µ[micro]electronics info

A weblog focused on interesting circuits, ideas, schematics and other information about microelectronics and microcontrollers.




Because I have not tested all electronic circuits mentioned on this pages, I cannot attest to their accuracy; therefore, I do not provide a warranty of any kind and cannot be held responsible in any manner.

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Two DIY low-speed oscilloscopes

Do you need an oscilloscope? Are you satisfied with small display and low frequencies? Try to build your own!

The first one is Steven Cholewiak's PIC18F2550-based oscilloscope described here. Steve says: The oscilloscope measures the average voltage, the maximum voltage, the minimum voltage, the peak-to-peak voltage, and the zero-crossing frequency for a DC signal over 100 samples. The oscilloscope has a built in edge trigger function that can be set to capture on rise or fall (or disabled altogether). The time scale for the display is variable and can be easily redefined using the changeTimeDivision function. Likewise, the voltage range can be change to 0-5V, 0-2.5V, and 0-1.25V. The main limitations of this oscilloscope include relatively slow acquisition time and sampling rate (~60kHz) and the fact that the inputs are limited by the constraints of the internal ADC.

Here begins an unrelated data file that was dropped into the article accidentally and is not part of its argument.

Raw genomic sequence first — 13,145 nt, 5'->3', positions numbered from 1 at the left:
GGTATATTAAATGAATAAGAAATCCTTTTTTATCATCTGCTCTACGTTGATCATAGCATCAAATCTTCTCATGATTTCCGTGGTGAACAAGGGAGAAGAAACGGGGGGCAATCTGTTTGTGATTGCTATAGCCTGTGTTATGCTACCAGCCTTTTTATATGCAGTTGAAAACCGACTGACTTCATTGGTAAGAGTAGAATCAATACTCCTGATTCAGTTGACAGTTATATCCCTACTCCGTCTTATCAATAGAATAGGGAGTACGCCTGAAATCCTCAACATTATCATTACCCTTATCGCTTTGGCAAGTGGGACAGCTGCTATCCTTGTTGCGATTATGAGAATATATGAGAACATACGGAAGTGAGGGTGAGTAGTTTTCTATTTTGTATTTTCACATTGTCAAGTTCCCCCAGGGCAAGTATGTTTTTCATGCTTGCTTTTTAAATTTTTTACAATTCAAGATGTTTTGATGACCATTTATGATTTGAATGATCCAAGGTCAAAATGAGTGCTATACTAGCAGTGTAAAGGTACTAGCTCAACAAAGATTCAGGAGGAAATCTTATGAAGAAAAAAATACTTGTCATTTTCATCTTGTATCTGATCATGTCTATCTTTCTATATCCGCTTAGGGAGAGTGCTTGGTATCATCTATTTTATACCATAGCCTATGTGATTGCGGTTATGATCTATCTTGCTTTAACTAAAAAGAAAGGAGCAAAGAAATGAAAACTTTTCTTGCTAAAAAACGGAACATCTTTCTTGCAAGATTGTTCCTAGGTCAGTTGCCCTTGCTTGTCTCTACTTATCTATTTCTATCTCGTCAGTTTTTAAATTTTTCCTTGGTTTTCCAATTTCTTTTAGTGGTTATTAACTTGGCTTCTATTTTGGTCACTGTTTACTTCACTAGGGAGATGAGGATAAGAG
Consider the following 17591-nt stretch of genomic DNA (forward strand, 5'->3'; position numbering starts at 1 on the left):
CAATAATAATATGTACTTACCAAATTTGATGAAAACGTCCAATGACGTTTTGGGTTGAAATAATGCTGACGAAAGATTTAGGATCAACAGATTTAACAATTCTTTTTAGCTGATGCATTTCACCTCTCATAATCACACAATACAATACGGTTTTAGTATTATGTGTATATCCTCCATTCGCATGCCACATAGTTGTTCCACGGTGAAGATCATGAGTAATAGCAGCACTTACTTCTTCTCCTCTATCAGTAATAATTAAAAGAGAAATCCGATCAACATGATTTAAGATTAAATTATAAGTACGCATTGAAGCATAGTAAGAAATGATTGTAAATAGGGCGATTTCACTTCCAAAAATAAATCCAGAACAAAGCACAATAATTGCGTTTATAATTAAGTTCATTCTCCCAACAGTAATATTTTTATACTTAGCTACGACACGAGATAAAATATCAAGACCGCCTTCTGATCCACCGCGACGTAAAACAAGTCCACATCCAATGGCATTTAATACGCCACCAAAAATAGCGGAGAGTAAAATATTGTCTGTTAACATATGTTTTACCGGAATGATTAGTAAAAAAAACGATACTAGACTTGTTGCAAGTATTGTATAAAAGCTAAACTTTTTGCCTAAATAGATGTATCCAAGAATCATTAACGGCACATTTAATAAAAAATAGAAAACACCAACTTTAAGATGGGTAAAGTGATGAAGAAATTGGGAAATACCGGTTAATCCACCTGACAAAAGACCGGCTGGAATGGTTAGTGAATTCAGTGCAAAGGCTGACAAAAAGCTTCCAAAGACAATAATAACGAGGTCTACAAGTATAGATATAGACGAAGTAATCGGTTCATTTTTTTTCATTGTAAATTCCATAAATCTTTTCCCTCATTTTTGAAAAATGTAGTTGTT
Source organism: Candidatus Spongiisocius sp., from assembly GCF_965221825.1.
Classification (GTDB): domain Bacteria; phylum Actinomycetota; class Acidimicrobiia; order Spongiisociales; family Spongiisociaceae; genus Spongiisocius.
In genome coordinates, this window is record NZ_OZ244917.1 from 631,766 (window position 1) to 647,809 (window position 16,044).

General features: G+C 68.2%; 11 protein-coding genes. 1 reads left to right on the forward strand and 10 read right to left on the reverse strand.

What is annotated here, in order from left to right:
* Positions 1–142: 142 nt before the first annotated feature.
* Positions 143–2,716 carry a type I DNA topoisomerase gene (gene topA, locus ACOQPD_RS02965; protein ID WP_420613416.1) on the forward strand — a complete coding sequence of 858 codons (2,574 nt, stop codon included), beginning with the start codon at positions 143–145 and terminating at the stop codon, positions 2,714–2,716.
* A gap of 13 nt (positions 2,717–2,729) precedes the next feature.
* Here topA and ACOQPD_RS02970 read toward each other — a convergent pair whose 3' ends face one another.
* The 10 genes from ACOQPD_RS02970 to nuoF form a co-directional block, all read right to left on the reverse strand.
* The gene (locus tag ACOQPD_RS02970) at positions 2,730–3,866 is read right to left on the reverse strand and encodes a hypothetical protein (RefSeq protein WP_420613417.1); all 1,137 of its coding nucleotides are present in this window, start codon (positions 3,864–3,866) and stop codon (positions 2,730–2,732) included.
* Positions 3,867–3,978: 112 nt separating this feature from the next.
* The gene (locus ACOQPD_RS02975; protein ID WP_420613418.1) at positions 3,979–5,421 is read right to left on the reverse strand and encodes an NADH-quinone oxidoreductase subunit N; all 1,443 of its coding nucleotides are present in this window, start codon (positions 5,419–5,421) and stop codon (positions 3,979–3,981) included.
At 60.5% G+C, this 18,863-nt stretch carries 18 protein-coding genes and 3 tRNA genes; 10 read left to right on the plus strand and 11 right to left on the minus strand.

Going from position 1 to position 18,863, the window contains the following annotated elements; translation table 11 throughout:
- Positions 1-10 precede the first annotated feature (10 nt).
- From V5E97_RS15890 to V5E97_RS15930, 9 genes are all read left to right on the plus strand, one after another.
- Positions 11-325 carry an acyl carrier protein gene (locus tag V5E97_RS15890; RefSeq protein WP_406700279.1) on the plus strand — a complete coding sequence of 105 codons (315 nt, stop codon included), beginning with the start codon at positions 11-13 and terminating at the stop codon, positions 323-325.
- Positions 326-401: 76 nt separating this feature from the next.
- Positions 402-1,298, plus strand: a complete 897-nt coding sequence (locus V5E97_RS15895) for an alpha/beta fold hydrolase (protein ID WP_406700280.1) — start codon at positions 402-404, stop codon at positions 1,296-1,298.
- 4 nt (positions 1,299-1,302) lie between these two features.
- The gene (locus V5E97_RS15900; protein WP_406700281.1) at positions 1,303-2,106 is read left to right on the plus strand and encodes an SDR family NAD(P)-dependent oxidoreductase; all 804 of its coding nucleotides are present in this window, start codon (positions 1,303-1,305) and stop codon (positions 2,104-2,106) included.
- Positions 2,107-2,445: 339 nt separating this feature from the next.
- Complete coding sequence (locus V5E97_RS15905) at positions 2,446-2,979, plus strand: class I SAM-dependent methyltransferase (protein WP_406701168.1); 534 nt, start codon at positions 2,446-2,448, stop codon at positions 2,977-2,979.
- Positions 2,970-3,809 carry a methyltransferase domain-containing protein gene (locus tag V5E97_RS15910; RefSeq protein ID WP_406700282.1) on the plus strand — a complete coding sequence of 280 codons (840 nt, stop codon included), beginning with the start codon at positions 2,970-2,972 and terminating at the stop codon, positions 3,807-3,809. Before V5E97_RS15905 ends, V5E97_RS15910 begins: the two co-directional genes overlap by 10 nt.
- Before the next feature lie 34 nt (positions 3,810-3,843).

You can check the videos.

The second one is Vassilis Serasidis' AVR oscilloscope, inspired by the previous one.

Both oscilloscopes are simple and easy-to-build, uses only LCD128x64 display, microcontroller and a few discrete parts around.

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